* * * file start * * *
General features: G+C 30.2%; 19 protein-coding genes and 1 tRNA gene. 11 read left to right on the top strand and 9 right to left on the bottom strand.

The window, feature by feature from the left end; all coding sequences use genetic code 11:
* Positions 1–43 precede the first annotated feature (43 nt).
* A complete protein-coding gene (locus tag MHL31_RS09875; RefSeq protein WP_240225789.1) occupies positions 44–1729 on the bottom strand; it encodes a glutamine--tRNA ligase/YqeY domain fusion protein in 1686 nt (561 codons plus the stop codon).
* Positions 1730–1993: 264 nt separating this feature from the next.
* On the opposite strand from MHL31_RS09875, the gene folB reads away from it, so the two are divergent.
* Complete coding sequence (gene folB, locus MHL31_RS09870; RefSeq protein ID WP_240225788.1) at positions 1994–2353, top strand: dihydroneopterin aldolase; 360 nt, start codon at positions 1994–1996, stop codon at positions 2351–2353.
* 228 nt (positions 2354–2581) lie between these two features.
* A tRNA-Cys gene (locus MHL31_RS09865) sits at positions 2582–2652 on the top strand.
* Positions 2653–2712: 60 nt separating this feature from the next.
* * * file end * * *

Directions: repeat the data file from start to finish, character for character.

General features: G+C 30.2%; 19 protein-coding genes and 1 tRNA gene. 11 read left to right on the top strand and 9 right to left on the bottom strand.

The window, feature by feature from the left end; all coding sequences use genetic code 11:
* Positions 1–43 precede the first annotated feature (43 nt).
* A complete protein-coding gene (locus tag MHL31_RS09875; RefSeq protein WP_240225789.1) occupies positions 44–1729 on the bottom strand; it encodes a glutamine--tRNA ligase/YqeY domain fusion protein in 1686 nt (561 codons plus the stop codon).
* Positions 1730–1993: 264 nt separating this feature from the next.
* On the opposite strand from MHL31_RS09875, the gene folB reads away from it, so the two are divergent.
* Complete coding sequence (gene folB, locus MHL31_RS09870; RefSeq protein ID WP_240225788.1) at positions 1994–2353, top strand: dihydroneopterin aldolase; 360 nt, start codon at positions 1994–1996, stop codon at positions 2351–2353.
* 228 nt (positions 2354–2581) lie between these two features.
* A tRNA-Cys gene (locus MHL31_RS09865) sits at positions 2582–2652 on the top strand.
* Positions 2653–2712: 60 nt separating this feature from the next.